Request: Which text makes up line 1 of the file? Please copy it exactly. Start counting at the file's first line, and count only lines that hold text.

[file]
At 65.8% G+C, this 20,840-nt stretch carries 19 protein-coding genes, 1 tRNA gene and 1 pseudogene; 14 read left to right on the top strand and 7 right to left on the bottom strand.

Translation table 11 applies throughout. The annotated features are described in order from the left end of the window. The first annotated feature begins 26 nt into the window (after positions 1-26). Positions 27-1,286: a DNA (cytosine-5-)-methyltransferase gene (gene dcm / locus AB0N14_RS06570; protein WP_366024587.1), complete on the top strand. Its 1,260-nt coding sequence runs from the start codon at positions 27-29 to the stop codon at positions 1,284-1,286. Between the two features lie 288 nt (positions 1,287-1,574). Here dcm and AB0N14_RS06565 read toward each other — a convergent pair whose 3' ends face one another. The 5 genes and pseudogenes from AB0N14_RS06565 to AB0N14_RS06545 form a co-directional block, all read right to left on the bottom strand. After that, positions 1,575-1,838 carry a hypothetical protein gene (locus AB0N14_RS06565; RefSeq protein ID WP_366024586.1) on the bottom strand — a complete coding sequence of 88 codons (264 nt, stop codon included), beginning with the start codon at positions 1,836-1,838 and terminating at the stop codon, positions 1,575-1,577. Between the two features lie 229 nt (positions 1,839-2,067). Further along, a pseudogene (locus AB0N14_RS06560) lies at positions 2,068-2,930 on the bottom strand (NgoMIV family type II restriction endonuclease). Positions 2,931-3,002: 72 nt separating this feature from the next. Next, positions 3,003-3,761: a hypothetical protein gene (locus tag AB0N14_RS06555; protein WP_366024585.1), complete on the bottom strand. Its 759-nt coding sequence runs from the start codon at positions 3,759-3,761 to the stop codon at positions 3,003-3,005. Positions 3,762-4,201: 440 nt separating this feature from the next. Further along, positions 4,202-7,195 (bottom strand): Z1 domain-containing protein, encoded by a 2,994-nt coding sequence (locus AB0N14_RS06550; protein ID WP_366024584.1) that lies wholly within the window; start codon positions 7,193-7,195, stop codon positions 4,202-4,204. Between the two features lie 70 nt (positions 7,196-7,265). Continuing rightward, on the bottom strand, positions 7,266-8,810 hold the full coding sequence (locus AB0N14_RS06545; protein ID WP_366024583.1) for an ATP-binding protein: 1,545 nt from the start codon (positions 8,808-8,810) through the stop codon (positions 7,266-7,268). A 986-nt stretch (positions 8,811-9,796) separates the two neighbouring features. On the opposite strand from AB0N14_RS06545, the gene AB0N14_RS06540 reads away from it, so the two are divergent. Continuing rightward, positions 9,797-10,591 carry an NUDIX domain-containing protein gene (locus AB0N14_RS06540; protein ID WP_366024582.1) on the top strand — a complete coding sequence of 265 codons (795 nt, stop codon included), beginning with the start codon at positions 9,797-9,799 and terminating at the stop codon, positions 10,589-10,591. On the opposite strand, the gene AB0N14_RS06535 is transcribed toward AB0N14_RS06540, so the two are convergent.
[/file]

At 65.8% G+C, this 20,840-nt stretch carries 19 protein-coding genes, 1 tRNA gene and 1 pseudogene; 14 read left to right on the top strand and 7 right to left on the bottom strand.